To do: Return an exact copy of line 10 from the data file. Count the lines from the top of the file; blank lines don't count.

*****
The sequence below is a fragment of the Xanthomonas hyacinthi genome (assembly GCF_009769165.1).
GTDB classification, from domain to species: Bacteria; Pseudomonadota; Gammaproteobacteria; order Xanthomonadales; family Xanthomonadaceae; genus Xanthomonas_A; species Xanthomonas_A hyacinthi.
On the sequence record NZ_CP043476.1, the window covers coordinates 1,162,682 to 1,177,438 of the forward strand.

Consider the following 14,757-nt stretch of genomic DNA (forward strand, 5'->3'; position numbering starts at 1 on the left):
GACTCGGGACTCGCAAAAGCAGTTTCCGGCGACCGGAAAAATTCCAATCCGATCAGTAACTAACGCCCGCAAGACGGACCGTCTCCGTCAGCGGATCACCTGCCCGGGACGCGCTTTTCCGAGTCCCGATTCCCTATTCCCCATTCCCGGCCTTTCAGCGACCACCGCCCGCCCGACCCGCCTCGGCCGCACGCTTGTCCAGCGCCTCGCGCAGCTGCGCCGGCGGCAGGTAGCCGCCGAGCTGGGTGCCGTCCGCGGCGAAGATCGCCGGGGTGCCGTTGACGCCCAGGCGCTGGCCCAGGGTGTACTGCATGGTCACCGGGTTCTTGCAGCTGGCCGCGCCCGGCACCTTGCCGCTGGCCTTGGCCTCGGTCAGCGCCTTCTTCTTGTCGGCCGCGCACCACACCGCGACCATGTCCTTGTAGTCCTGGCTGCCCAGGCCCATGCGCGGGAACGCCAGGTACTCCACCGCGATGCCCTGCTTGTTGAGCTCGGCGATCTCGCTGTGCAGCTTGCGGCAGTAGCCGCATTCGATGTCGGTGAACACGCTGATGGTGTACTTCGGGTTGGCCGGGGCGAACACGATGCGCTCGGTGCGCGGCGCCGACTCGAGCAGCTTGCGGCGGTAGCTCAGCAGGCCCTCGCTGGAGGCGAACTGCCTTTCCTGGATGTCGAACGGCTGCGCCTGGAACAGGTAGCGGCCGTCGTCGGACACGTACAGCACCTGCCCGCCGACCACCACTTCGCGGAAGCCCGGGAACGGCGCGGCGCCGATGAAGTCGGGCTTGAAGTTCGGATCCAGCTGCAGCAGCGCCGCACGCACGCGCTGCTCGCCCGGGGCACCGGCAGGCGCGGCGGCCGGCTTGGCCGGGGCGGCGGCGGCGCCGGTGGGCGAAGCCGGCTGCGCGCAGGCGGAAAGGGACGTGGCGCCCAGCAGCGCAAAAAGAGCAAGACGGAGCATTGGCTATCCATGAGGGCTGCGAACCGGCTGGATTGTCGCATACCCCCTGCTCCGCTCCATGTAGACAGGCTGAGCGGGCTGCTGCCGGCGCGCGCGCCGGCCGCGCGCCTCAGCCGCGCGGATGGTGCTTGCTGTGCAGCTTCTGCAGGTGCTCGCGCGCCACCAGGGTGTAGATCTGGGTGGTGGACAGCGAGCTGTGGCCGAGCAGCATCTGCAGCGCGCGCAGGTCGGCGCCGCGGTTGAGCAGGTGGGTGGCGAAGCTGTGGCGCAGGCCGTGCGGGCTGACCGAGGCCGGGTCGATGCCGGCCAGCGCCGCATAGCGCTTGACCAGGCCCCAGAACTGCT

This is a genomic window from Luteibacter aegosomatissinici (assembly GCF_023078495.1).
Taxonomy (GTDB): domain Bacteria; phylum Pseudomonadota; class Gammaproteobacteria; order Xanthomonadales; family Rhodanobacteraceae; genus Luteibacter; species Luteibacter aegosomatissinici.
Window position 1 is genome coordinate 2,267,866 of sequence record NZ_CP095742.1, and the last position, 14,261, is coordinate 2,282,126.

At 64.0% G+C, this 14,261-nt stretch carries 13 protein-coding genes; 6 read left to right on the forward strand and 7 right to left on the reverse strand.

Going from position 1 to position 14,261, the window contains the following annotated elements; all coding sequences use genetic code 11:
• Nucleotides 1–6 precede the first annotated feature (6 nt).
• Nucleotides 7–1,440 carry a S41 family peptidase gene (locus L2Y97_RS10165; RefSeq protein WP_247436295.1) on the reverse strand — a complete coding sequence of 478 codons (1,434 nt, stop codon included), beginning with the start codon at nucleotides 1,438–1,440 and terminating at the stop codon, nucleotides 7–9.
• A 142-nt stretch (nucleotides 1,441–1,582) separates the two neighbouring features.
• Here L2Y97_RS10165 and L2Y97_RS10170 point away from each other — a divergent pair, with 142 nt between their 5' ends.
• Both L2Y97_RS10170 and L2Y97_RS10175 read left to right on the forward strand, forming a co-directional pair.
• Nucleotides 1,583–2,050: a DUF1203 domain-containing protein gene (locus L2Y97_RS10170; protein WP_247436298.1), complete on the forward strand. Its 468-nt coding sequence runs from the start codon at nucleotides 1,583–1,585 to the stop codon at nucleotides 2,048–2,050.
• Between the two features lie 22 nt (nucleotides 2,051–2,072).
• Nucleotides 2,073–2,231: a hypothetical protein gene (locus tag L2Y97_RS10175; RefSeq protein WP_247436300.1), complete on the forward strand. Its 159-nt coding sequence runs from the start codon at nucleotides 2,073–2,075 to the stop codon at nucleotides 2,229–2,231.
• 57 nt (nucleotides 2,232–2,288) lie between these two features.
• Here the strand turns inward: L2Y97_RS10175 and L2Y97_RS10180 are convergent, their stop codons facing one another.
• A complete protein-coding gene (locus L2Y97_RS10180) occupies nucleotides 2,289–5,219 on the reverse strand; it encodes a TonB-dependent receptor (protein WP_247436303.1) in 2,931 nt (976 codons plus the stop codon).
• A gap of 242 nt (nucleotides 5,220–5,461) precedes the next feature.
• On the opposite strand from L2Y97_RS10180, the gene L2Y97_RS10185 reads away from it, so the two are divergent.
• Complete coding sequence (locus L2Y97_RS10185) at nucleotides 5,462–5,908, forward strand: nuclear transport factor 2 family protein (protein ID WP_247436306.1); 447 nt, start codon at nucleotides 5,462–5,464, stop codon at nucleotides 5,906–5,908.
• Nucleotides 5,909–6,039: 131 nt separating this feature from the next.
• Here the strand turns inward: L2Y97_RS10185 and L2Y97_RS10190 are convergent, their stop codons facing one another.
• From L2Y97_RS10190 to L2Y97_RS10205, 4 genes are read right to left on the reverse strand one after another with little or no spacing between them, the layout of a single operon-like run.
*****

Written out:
Going from position 1 to position 14,261, the window contains the following annotated elements; all coding sequences use genetic code 11: